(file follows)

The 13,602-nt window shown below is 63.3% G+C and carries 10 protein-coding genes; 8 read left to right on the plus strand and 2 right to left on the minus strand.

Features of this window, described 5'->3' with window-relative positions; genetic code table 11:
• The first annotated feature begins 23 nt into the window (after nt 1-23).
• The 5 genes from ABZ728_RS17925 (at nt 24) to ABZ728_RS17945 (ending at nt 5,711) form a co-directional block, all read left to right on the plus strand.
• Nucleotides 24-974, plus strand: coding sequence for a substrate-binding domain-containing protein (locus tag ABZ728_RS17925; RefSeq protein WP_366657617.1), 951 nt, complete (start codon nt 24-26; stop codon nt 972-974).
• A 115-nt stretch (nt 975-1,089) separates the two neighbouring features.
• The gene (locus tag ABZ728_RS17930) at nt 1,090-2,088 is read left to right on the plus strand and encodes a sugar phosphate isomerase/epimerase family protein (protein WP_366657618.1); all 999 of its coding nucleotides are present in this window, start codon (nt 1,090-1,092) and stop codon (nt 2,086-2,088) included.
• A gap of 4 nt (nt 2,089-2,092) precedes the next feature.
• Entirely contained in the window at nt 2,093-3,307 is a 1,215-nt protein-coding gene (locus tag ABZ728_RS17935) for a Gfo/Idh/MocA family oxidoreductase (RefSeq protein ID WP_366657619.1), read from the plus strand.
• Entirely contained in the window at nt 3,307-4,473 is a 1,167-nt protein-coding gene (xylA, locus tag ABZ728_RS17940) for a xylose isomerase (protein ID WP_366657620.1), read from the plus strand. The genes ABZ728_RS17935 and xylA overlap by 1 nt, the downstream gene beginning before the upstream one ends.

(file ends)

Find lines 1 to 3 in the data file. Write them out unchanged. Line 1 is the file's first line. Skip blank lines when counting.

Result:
The 13,602-nt window shown below is 63.3% G+C and carries 10 protein-coding genes; 8 read left to right on the plus strand and 2 right to left on the minus strand.

Features of this window, described 5'->3' with window-relative positions; genetic code table 11:
• The first annotated feature begins 23 nt into the window (after nt 1-23).